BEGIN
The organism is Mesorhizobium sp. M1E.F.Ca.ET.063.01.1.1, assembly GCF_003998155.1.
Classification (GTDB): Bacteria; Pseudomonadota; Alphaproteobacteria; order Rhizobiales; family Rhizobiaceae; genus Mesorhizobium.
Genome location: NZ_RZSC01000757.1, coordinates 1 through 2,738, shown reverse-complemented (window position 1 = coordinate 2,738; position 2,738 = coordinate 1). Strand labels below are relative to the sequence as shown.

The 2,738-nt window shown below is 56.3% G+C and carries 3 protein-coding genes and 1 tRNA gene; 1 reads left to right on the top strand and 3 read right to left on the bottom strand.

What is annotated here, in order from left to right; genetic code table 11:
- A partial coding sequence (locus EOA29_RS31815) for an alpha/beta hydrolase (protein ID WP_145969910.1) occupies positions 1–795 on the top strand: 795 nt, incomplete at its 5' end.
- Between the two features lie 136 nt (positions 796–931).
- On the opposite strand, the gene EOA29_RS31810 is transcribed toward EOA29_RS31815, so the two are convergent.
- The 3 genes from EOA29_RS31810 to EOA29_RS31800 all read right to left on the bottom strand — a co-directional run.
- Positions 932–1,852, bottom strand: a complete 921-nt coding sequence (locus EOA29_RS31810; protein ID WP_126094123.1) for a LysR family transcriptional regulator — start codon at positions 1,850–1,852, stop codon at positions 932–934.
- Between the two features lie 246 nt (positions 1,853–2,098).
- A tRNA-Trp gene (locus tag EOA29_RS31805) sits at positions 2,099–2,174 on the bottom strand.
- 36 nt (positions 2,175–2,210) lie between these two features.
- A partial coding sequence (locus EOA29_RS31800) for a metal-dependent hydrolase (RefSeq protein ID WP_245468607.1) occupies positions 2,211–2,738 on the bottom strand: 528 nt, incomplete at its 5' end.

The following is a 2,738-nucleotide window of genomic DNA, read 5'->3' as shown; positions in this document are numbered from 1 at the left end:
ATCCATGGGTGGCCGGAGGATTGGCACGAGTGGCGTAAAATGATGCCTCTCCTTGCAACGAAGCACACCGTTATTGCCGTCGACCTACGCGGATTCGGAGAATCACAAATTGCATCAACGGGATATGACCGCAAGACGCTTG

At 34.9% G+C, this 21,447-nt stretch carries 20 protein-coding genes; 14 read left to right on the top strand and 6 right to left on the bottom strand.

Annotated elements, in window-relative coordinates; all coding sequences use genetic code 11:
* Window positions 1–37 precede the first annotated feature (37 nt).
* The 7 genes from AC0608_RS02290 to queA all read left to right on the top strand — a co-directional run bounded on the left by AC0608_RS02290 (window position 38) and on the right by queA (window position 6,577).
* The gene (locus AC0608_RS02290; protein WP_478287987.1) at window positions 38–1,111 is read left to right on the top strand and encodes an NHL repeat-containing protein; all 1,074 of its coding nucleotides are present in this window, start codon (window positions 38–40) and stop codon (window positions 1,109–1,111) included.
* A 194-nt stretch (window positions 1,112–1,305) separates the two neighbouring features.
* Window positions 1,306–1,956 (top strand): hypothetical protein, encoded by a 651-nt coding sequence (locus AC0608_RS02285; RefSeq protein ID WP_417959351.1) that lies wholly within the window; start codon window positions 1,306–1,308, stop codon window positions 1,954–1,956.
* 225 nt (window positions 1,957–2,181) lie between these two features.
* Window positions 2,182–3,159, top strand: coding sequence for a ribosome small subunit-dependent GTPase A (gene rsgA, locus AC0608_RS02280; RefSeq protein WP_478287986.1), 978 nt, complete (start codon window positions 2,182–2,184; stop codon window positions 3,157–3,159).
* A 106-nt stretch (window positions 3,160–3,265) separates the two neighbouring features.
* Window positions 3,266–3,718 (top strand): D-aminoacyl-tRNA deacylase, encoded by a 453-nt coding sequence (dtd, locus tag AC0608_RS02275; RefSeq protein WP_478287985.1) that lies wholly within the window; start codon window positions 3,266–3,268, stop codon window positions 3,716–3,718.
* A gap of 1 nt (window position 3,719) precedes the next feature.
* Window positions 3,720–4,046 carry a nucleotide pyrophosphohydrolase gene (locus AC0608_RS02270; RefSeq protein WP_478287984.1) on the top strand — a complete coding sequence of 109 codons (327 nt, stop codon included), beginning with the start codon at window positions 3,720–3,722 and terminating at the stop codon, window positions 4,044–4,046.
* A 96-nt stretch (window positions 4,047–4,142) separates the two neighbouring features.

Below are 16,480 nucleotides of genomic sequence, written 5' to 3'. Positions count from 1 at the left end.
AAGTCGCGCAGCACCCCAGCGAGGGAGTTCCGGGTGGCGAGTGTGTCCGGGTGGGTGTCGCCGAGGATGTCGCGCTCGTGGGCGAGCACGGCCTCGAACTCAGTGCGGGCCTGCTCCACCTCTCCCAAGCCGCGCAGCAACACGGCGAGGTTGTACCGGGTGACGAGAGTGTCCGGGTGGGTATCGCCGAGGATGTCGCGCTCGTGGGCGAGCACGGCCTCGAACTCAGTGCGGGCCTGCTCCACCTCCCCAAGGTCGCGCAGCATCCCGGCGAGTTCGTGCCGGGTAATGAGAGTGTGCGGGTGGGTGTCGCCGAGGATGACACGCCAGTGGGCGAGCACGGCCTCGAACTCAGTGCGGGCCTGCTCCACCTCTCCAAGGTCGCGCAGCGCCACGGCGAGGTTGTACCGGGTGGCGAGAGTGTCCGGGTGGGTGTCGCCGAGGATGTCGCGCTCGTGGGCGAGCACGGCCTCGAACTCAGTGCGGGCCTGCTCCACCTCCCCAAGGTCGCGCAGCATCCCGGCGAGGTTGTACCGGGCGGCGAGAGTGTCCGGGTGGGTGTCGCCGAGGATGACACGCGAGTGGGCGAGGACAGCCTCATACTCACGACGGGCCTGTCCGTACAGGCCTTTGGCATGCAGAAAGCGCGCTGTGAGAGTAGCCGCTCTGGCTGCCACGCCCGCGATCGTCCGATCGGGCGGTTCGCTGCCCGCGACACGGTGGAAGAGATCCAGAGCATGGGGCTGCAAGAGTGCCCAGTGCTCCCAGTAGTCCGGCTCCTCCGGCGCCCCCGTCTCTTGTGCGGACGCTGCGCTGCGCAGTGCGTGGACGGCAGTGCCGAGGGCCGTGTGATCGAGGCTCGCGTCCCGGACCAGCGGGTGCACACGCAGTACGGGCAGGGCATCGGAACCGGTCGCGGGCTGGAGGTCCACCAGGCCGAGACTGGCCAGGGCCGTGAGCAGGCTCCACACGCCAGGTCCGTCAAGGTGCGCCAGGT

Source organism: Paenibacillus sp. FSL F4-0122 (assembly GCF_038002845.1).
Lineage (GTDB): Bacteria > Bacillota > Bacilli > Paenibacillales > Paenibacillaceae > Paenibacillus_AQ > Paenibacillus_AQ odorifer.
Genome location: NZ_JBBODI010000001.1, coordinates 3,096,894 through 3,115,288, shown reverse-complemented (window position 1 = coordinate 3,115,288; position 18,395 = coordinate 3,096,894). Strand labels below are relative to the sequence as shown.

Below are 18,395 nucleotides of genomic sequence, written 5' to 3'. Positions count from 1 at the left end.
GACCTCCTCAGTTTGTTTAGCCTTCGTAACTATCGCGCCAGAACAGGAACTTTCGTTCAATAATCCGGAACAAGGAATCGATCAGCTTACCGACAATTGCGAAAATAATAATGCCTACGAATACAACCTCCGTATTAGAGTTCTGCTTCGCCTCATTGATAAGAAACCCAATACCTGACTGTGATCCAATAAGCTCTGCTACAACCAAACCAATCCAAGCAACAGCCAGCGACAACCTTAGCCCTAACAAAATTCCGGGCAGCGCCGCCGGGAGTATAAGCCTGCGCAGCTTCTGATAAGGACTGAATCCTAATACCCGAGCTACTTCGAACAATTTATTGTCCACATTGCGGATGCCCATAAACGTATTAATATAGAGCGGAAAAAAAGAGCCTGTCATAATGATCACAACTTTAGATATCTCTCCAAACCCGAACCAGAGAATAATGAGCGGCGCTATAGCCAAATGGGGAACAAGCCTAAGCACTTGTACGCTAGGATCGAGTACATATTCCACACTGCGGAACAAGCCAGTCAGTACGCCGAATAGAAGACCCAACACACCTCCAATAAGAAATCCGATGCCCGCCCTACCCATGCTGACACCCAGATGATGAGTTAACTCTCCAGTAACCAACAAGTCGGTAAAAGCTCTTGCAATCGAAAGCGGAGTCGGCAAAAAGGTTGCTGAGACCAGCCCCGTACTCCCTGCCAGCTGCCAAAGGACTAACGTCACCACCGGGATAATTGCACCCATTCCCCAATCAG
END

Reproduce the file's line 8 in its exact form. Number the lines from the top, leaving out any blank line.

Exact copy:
- On the opposite strand, the gene EOA29_RS31810 is transcribed toward EOA29_RS31815, so the two are convergent.